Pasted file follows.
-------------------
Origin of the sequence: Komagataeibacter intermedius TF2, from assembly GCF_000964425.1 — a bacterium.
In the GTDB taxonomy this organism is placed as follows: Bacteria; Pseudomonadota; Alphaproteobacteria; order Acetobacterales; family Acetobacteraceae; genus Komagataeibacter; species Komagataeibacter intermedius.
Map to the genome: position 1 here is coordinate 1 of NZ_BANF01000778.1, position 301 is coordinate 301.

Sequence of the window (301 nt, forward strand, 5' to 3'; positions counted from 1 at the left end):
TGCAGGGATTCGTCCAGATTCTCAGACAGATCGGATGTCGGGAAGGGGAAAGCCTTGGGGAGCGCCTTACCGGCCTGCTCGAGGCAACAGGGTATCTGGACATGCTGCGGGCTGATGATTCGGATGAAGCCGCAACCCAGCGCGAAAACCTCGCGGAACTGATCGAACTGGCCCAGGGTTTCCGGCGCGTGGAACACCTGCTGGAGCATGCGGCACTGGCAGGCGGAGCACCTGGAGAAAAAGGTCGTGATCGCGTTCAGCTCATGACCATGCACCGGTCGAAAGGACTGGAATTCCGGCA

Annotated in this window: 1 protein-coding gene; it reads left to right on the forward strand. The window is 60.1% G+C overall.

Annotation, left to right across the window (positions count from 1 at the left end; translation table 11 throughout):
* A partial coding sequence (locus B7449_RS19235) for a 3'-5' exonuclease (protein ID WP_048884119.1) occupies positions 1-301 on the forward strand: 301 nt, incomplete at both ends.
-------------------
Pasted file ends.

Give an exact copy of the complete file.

Origin of the sequence: Komagataeibacter intermedius TF2, from assembly GCF_000964425.1 — a bacterium.
In the GTDB taxonomy this organism is placed as follows: Bacteria; Pseudomonadota; Alphaproteobacteria; order Acetobacterales; family Acetobacteraceae; genus Komagataeibacter; species Komagataeibacter intermedius.
Map to the genome: position 1 here is coordinate 1 of NZ_BANF01000778.1, position 301 is coordinate 301.

Sequence of the window (301 nt, forward strand, 5' to 3'; positions counted from 1 at the left end):
TGCAGGGATTCGTCCAGATTCTCAGACAGATCGGATGTCGGGAAGGGGAAAGCCTTGGGGAGCGCCTTACCGGCCTGCTCGAGGCAACAGGGTATCTGGACATGCTGCGGGCTGATGATTCGGATGAAGCCGCAACCCAGCGCGAAAACCTCGCGGAACTGATCGAACTGGCCCAGGGTTTCCGGCGCGTGGAACACCTGCTGGAGCATGCGGCACTGGCAGGCGGAGCACCTGGAGAAAAAGGTCGTGATCGCGTTCAGCTCATGACCATGCACCGGTCGAAAGGACTGGAATTCCGGCA

Annotated in this window: 1 protein-coding gene; it reads left to right on the forward strand. The window is 60.1% G+C overall.

Annotation, left to right across the window (positions count from 1 at the left end; translation table 11 throughout):
* A partial coding sequence (locus B7449_RS19235) for a 3'-5' exonuclease (protein ID WP_048884119.1) occupies positions 1-301 on the forward strand: 301 nt, incomplete at both ends.